The accountability model that the Bush Foundation is relying on is based on the work done in Louisiana that links pupil performance not only to the teacher in the school, but to the teacher preparation program that prepared the teacher. See: http://www.washingtonpost.com/wp-dyn/content/article/2009/12/12/AR2009121202631.html?wpisrc=newsletter for a lay summary. More Louisiana state details and technical reports can be found here: http://regents.state.la.us/Academic/TE/Value%20Added.htm .
As we enter into this work with the Bush Foundation, we are aware that the guarantee of teacher effectiveness is complicated technically, politically, and practically. However, we believe that the first redesign element, a renewed focus on student learning, requires us to pay attention to how well candidates from our programs can support the learning of all students in their charge when they become teachers. We also know that nationally, this work is happening based on the current administration's education platform, the Race to the Top competition, and increasing pressure on teacher preparation institutions to demonstrate their quality. We see our participation in this work with the Bush Foundation as an opportunity to help shape the process by which we measure effectiveness here in Minnesota as well as nationally. We have an opportunity to guide how the data from student and teacher performance can best be used to improve our program performance, the performance of our candidates, and the performance of the P-12 students.
To this end, we have invited several members of the college and school partners to attend a Bush Foundation hosted event on value added research on Jan 12 and 13 to contribute to this conversation. At this time, participants include Jane Gilles, Bob Utke, Geoff Maruyama, Gillian Roehrig, Michael Rodriguez, Kent Pekel, Sue Rose, Lloyd Komatsu (Forest Lake Schools), Lori Helman, Richard Wassen, Michael Goh, Mary Trettin, Carole Gupton, Martha Bigelow, Misty Sato, Kay Herting-Wahl, and Julie Kalnin. We will provide an update from this meeting in the next TERI update and at the retreat.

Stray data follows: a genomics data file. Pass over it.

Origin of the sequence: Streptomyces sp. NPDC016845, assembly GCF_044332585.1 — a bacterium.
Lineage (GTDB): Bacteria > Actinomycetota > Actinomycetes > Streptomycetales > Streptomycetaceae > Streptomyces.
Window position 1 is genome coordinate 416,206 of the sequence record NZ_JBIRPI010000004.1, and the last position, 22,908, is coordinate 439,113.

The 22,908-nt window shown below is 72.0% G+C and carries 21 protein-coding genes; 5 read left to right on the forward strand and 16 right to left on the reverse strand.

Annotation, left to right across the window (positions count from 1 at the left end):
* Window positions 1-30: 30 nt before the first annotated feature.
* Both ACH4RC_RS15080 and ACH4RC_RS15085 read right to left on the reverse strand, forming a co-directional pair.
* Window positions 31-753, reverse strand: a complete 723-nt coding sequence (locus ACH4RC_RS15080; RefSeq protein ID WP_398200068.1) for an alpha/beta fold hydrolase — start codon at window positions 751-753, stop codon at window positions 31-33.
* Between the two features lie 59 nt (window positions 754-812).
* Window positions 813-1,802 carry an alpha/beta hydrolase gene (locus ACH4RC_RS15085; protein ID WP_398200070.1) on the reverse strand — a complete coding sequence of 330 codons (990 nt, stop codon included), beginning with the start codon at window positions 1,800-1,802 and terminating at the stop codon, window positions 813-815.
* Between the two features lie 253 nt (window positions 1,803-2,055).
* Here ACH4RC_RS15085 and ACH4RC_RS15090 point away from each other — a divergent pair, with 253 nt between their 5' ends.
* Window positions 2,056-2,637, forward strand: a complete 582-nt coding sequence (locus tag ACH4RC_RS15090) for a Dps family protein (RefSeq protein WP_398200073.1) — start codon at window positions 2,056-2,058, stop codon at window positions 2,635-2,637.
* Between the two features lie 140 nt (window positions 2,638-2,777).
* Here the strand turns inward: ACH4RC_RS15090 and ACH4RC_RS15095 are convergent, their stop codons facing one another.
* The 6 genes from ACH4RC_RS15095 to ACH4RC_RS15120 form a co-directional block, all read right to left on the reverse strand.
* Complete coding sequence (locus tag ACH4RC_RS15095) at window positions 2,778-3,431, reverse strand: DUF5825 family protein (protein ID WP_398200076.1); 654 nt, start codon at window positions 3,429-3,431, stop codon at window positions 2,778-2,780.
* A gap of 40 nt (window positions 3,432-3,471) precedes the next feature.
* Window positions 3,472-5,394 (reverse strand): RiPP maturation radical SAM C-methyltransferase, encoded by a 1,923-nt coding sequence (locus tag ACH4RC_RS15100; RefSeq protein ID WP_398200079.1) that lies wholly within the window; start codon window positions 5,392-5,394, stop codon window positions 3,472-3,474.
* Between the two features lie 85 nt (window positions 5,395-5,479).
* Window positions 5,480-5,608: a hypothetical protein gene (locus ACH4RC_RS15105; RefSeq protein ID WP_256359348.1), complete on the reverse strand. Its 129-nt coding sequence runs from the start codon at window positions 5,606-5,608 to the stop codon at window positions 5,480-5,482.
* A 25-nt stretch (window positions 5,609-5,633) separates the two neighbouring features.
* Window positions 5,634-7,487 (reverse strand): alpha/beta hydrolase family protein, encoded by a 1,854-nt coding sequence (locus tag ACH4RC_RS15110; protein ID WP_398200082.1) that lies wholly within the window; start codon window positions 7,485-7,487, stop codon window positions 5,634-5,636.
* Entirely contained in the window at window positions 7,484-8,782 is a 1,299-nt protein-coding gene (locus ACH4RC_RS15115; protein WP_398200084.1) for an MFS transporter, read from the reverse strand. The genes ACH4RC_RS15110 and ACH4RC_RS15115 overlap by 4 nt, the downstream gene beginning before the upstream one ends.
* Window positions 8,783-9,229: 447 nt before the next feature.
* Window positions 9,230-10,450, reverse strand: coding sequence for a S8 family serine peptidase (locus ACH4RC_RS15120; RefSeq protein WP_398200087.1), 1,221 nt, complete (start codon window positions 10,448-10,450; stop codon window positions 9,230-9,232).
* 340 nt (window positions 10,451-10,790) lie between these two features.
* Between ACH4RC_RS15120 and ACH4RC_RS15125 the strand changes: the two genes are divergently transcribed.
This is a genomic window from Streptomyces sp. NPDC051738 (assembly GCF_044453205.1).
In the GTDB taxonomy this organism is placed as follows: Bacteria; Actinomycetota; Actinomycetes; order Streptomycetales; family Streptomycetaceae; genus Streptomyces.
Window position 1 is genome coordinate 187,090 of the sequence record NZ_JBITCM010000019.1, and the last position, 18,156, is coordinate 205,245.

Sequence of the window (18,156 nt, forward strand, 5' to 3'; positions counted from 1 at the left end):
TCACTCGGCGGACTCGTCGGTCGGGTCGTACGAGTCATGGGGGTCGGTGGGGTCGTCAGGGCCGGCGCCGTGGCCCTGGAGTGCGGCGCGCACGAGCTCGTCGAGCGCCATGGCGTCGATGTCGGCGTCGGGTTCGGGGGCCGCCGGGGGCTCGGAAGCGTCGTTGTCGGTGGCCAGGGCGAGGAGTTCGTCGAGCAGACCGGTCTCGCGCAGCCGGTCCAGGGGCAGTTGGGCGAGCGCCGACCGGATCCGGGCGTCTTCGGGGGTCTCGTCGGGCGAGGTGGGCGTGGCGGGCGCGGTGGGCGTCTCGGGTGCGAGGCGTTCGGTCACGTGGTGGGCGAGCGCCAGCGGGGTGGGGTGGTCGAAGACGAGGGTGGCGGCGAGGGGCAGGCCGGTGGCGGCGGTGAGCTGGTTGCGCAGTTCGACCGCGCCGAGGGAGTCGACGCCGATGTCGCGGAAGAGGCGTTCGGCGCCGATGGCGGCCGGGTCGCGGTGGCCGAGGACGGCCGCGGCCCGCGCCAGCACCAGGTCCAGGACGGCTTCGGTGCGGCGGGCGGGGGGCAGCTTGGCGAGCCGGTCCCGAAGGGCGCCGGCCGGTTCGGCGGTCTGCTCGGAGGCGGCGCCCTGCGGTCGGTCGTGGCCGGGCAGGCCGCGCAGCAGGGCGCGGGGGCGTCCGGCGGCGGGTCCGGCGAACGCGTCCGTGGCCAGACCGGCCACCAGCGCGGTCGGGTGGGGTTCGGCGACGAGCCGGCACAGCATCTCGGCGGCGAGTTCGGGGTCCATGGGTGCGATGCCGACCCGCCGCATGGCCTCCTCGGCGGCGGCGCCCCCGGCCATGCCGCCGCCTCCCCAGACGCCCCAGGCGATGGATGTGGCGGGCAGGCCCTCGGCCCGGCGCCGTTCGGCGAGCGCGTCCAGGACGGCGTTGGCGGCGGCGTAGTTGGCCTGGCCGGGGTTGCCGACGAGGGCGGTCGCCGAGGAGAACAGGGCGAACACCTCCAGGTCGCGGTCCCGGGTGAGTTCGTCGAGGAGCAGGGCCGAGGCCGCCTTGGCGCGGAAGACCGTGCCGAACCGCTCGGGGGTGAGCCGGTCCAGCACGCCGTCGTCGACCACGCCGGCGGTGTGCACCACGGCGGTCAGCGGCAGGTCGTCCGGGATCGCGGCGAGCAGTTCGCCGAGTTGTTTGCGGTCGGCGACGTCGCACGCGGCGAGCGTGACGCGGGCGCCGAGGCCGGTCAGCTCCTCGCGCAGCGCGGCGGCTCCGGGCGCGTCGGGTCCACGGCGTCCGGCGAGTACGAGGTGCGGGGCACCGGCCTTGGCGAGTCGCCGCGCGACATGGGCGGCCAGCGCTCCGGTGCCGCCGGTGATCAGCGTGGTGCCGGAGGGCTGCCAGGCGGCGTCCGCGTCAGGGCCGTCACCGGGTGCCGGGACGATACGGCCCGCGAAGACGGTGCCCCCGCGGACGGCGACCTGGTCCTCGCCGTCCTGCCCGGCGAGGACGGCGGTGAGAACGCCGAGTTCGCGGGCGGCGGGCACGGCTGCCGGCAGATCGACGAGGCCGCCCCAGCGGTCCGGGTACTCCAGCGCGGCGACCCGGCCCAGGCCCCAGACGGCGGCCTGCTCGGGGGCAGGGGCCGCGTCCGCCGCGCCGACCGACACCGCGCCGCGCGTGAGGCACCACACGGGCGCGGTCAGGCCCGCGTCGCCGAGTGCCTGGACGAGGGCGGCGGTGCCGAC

Teacher Performance Assessment
Minnesota has entered into an agreement with the American Association of Colleges of Teacher Education and the Council of Chief State School Officers to begin piloting a Teacher Performance Assessment. We are serving as the lead IHE on this initiative and several other "Bush Partner" institutions have joined us in the initial planning for this work. The state Board of Teaching has been working closely with us to fast track the state toward this performance model as part of the state accountability system for teacher preparation programs, which has recently been redesigned. This performance assessment is based on the National Board Certification model and is designed as a capstone performance assessment (using video analysis and student work analysis) for pre-service teachers. The national model will be built on the performance assessment that has been in use in California for several years (see http://www.pacttpa.org/_main/hub.php?pageName=Home for more information). We have been discussing with the Bush Foundation how this Teacher Performance Assessment can be used as a valid measurement tool for teacher performance in addition to the value added processes that will be the focus of this summit. Read more information about this national effort in the document below.